Thousands march in anti-Brexit protest, London

Brexit March in London
Brexit March in London

Estimates by event organizers indicate roughly one million people marched in London on Saturday during an anti-Brexit (“British exit”) march, protesting the pending exit of the United Kingdom from the European Union(EU).

Protesters, carrying placards asking the government to revoke Article 50 — the EU treaty clause invoked by Brexit — and European Union flags, marched from Hyde Park Corner to Parliament. The mayor of London, Sadiq Khantweeted, “Here in London, thousands of people from across our city and country have come together with @peoplesvote-uk to send a clear message: Enough is enough – it’s time to give the British public the final say on Brexit.”

There were several speakers at the rally, including First Minister of Scotland Nicola SturgeonLabour MP (Member of ParliamentTom Watson, and Sadiq Khan. Tom Watson called Prime Minister Theresa May’s proposed Brexit deal “lousy” and said he would only vote for it if the British people could also vote for or against it. Nicola Sturgeon said it was “the moment of maximum opportunity” for stopping a no-deal Brexit.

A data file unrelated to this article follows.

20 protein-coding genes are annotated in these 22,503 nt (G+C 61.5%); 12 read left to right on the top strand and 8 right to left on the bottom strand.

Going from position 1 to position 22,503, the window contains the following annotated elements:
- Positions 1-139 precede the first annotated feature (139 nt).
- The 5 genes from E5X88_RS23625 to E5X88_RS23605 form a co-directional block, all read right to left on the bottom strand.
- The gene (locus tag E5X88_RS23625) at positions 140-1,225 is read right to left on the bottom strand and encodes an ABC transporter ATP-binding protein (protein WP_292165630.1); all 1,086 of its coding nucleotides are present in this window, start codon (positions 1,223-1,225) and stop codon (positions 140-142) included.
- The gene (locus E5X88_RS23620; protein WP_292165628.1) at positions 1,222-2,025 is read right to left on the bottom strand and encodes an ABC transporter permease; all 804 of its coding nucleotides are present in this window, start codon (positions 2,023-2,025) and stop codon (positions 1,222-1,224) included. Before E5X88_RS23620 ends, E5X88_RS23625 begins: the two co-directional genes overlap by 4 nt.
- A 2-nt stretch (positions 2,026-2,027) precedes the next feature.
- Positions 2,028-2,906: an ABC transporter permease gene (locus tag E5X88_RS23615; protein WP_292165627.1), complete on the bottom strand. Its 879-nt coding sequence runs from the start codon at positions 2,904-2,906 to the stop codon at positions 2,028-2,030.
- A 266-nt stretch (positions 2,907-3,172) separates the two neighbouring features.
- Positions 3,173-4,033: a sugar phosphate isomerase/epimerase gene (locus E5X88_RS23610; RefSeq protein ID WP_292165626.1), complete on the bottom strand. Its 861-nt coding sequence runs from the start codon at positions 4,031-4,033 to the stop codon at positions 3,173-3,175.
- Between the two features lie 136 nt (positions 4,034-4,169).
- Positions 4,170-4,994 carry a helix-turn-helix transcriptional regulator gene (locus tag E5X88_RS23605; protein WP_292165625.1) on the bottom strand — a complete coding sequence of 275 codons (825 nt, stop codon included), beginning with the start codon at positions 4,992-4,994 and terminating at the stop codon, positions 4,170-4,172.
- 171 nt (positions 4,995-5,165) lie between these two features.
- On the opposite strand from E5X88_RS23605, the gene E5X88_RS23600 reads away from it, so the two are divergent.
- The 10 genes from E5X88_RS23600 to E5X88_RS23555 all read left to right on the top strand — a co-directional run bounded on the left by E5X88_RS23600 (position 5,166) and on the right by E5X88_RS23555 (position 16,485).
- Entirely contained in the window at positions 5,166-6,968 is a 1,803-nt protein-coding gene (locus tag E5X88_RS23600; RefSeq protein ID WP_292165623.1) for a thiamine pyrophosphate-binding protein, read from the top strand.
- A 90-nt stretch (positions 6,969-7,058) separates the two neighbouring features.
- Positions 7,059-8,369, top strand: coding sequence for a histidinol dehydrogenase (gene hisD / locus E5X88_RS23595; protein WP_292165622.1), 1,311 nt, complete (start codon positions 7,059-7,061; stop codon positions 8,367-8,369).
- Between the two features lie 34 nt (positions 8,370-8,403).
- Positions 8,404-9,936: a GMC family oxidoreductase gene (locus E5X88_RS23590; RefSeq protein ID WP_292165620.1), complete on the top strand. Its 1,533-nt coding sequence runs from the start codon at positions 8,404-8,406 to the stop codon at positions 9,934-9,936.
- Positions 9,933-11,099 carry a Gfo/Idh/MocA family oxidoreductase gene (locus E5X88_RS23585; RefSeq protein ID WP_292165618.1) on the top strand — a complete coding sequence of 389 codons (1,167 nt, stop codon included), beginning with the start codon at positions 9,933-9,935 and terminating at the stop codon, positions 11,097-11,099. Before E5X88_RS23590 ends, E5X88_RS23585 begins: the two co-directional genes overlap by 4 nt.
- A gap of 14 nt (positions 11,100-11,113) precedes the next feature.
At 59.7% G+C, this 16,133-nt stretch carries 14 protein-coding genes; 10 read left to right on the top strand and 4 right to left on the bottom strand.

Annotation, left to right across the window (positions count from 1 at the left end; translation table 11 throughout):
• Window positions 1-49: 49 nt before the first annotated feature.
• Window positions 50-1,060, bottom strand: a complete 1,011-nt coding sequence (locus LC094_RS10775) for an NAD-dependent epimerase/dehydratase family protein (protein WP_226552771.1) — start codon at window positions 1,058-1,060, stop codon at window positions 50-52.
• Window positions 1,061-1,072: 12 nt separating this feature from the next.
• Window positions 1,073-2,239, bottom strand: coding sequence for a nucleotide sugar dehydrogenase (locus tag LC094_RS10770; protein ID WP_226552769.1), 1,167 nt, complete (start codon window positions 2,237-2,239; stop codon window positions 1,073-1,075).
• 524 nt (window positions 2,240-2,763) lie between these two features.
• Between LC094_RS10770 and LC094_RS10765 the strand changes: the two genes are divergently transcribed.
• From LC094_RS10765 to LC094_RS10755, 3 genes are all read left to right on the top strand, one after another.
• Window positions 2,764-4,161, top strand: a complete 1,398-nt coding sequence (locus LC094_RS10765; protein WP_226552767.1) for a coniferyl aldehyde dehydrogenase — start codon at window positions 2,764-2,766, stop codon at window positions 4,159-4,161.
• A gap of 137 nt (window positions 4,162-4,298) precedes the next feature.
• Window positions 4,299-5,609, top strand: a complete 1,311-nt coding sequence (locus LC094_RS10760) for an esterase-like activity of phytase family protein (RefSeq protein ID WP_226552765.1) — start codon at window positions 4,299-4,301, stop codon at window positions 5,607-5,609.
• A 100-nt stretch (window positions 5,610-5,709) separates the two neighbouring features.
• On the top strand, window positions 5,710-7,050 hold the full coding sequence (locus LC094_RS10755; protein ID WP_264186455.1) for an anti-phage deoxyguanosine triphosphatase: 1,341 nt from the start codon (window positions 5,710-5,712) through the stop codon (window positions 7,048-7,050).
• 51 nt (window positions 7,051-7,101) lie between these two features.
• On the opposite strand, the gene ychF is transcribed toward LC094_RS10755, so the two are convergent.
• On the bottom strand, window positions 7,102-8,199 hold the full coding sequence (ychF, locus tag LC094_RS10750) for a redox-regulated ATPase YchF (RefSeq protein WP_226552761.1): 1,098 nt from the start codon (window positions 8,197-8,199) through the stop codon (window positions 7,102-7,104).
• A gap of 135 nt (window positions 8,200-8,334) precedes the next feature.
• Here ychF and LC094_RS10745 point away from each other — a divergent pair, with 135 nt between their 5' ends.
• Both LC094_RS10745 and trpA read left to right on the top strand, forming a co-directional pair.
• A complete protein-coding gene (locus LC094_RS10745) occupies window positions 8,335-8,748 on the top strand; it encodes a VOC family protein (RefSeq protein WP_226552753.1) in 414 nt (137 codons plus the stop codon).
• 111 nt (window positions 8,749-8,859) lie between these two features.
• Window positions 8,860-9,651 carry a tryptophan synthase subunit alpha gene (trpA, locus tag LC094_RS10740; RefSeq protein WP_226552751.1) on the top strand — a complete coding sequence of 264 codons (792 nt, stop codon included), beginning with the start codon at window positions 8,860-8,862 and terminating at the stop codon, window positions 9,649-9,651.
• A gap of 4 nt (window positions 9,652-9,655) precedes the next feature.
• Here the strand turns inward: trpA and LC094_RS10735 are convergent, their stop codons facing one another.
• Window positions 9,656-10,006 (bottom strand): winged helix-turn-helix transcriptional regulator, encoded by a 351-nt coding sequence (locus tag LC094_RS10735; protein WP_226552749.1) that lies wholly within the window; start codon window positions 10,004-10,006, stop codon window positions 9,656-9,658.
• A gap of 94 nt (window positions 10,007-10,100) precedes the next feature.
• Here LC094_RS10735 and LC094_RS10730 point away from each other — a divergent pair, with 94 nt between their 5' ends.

Some of the protesters Wikinews interviewed said they had gone to “defend [their] children’s right to live and work in Europe” and “secure [their own] right to work in the EU”. One interviewee said people changed their minds and several said they wanted the politicians to stop ignoring them.

Not everyone agreed there should be another referendum. One MP told the BBC, “We know that 16 million people wanted to stay in the EU, and some of those would still like to stay in the EU, and within that quite a few would like to have another go and have another referendum — but it was always a minority”.

In 2016, the United Kingdom held a referendum on whether to remain part of the European union, which it joined in 1973. About 52% of participating voters voted to leave and 48% to stay.


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